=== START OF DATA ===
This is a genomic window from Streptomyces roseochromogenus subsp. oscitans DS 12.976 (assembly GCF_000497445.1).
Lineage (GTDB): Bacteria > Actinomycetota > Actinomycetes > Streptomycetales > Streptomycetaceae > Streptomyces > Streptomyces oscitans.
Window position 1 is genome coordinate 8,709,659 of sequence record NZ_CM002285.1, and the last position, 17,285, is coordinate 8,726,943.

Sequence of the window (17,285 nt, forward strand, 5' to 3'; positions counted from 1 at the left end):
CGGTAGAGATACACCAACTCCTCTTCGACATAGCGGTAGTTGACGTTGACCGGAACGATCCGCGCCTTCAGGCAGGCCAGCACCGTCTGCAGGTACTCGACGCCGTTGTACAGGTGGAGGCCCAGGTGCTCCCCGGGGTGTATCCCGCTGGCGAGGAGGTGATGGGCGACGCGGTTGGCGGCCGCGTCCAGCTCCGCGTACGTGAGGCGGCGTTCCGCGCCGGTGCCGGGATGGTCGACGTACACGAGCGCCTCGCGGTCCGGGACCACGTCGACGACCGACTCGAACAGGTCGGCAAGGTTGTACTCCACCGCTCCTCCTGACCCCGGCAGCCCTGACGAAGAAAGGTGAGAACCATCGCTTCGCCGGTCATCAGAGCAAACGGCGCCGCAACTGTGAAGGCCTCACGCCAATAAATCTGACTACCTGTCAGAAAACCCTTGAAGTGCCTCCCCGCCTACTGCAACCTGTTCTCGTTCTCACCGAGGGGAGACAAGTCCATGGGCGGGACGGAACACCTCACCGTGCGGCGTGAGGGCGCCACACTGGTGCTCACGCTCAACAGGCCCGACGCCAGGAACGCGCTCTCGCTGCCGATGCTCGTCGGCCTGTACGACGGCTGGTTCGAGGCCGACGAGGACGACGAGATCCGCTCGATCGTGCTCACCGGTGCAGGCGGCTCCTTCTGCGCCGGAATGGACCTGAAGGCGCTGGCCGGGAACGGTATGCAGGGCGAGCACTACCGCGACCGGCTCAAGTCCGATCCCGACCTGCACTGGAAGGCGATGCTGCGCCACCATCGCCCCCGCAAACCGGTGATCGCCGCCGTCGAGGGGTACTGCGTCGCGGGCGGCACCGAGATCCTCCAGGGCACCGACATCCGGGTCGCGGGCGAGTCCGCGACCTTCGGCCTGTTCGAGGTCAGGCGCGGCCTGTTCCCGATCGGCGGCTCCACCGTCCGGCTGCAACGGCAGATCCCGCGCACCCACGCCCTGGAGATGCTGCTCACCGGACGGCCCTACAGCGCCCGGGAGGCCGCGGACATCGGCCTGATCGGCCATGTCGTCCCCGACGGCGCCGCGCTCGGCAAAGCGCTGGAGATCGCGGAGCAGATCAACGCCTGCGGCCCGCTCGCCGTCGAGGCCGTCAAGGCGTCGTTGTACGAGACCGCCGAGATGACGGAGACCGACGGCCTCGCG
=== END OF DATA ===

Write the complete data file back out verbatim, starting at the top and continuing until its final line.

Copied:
This is a genomic window from Streptomyces roseochromogenus subsp. oscitans DS 12.976 (assembly GCF_000497445.1).
Lineage (GTDB): Bacteria > Actinomycetota > Actinomycetes > Streptomycetales > Streptomycetaceae > Streptomyces > Streptomyces oscitans.
Window position 1 is genome coordinate 8,709,659 of sequence record NZ_CM002285.1, and the last position, 17,285, is coordinate 8,726,943.

Sequence of the window (17,285 nt, forward strand, 5' to 3'; positions counted from 1 at the left end):
CGGTAGAGATACACCAACTCCTCTTCGACATAGCGGTAGTTGACGTTGACCGGAACGATCCGCGCCTTCAGGCAGGCCAGCACCGTCTGCAGGTACTCGACGCCGTTGTACAGGTGGAGGCCCAGGTGCTCCCCGGGGTGTATCCCGCTGGCGAGGAGGTGATGGGCGACGCGGTTGGCGGCCGCGTCCAGCTCCGCGTACGTGAGGCGGCGTTCCGCGCCGGTGCCGGGATGGTCGACGTACACGAGCGCCTCGCGGTCCGGGACCACGTCGACGACCGACTCGAACAGGTCGGCAAGGTTGTACTCCACCGCTCCTCCTGACCCCGGCAGCCCTGACGAAGAAAGGTGAGAACCATCGCTTCGCCGGTCATCAGAGCAAACGGCGCCGCAACTGTGAAGGCCTCACGCCAATAAATCTGACTACCTGTCAGAAAACCCTTGAAGTGCCTCCCCGCCTACTGCAACCTGTTCTCGTTCTCACCGAGGGGAGACAAGTCCATGGGCGGGACGGAACACCTCACCGTGCGGCGTGAGGGCGCCACACTGGTGCTCACGCTCAACAGGCCCGACGCCAGGAACGCGCTCTCGCTGCCGATGCTCGTCGGCCTGTACGACGGCTGGTTCGAGGCCGACGAGGACGACGAGATCCGCTCGATCGTGCTCACCGGTGCAGGCGGCTCCTTCTGCGCCGGAATGGACCTGAAGGCGCTGGCCGGGAACGGTATGCAGGGCGAGCACTACCGCGACCGGCTCAAGTCCGATCCCGACCTGCACTGGAAGGCGATGCTGCGCCACCATCGCCCCCGCAAACCGGTGATCGCCGCCGTCGAGGGGTACTGCGTCGCGGGCGGCACCGAGATCCTCCAGGGCACCGACATCCGGGTCGCGGGCGAGTCCGCGACCTTCGGCCTGTTCGAGGTCAGGCGCGGCCTGTTCCCGATCGGCGGCTCCACCGTCCGGCTGCAACGGCAGATCCCGCGCACCCACGCCCTGGAGATGCTGCTCACCGGACGGCCCTACAGCGCCCGGGAGGCCGCGGACATCGGCCTGATCGGCCATGTCGTCCCCGACGGCGCCGCGCTCGGCAAAGCGCTGGAGATCGCGGAGCAGATCAACGCCTGCGGCCCGCTCGCCGTCGAGGCCGTCAAGGCGTCGTTGTACGAGACCGCCGAGATGACGGAGACCGACGGCCTCGCG